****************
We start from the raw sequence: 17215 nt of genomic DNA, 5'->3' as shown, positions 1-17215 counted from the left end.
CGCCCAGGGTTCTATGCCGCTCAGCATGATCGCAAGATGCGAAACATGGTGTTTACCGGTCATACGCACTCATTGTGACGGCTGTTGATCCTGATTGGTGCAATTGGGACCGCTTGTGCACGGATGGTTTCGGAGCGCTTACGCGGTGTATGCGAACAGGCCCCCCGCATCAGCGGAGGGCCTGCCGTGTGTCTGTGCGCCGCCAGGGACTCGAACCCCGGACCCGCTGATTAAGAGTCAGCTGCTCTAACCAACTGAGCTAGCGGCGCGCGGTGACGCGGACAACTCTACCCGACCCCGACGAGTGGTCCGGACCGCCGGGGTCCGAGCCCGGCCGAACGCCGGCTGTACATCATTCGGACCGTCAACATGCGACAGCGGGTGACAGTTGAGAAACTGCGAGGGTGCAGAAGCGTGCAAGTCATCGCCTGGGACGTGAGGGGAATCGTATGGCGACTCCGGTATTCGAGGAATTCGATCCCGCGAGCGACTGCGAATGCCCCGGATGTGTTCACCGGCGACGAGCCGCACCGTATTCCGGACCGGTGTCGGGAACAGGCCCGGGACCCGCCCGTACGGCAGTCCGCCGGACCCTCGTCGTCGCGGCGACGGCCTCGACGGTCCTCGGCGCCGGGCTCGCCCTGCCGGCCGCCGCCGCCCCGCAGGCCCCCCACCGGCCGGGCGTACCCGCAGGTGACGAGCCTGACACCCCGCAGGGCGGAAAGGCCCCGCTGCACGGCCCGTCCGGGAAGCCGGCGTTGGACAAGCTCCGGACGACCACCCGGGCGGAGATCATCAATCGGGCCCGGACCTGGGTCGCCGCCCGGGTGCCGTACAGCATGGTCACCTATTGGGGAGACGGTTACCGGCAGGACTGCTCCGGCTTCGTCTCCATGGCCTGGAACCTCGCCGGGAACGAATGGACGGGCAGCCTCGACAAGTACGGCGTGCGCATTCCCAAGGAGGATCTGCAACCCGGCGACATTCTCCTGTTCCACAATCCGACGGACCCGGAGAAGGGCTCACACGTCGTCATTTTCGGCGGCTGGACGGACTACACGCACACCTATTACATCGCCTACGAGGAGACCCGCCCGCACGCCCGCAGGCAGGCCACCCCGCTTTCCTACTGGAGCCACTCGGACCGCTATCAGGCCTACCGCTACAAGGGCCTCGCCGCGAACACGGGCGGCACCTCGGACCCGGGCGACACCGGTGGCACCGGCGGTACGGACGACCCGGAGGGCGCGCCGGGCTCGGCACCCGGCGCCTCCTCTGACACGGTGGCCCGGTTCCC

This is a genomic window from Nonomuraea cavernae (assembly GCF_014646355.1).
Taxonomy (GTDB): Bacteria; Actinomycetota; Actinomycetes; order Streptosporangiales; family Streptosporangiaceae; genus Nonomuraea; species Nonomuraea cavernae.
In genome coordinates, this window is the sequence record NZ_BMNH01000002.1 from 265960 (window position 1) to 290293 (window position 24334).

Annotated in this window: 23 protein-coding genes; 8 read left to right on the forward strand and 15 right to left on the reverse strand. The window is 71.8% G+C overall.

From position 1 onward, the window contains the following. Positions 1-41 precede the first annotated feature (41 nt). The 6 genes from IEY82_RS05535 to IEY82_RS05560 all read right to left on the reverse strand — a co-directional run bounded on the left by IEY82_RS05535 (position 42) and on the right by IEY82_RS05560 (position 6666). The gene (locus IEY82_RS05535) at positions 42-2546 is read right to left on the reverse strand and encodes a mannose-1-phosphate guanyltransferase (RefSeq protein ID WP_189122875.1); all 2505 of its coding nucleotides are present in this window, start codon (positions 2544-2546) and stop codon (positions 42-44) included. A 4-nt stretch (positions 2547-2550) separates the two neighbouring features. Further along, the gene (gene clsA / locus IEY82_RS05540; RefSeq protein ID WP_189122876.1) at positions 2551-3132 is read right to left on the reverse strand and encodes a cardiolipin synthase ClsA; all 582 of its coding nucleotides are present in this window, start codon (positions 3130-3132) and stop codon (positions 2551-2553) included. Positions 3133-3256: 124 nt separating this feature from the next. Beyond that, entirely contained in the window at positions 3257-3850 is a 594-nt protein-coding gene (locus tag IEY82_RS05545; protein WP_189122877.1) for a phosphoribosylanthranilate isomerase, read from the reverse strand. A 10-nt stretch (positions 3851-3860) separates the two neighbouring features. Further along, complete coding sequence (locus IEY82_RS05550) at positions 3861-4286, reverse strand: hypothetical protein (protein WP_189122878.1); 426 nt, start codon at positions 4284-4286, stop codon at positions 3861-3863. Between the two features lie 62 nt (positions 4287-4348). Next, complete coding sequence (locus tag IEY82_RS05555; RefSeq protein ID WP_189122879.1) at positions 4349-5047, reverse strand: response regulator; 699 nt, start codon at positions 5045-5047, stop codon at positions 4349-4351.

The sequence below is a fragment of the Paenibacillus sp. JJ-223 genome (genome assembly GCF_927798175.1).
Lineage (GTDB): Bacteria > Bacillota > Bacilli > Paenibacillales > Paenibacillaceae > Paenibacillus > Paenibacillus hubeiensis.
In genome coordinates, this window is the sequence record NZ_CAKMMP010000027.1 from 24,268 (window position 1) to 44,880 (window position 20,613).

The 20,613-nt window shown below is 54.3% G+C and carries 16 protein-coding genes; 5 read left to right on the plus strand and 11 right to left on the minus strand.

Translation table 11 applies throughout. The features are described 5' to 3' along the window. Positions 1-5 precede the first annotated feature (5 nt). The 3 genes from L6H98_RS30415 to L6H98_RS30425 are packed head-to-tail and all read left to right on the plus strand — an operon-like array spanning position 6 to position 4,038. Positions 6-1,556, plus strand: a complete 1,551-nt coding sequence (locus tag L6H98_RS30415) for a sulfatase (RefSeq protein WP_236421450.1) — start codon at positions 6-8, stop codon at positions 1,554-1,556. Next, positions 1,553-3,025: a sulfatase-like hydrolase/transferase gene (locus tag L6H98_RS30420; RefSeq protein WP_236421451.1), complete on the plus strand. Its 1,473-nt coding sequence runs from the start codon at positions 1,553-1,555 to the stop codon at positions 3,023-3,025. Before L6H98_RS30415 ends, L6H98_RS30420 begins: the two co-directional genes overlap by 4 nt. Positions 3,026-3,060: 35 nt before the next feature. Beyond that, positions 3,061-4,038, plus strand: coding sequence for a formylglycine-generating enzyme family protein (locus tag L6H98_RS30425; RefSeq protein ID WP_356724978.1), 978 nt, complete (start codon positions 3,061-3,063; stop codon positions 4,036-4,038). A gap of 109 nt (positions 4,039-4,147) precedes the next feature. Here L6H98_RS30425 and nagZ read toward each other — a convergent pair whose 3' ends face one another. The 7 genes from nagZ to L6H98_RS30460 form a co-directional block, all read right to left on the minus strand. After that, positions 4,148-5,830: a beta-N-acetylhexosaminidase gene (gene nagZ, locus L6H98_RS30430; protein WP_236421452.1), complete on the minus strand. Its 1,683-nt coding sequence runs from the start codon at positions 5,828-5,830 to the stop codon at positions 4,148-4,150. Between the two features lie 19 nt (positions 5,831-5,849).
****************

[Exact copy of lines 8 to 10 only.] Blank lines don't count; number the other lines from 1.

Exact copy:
The sequence below is a fragment of the Paenibacillus sp. JJ-223 genome (genome assembly GCF_927798175.1).
Lineage (GTDB): Bacteria > Bacillota > Bacilli > Paenibacillales > Paenibacillaceae > Paenibacillus > Paenibacillus hubeiensis.
In genome coordinates, this window is the sequence record NZ_CAKMMP010000027.1 from 24,268 (window position 1) to 44,880 (window position 20,613).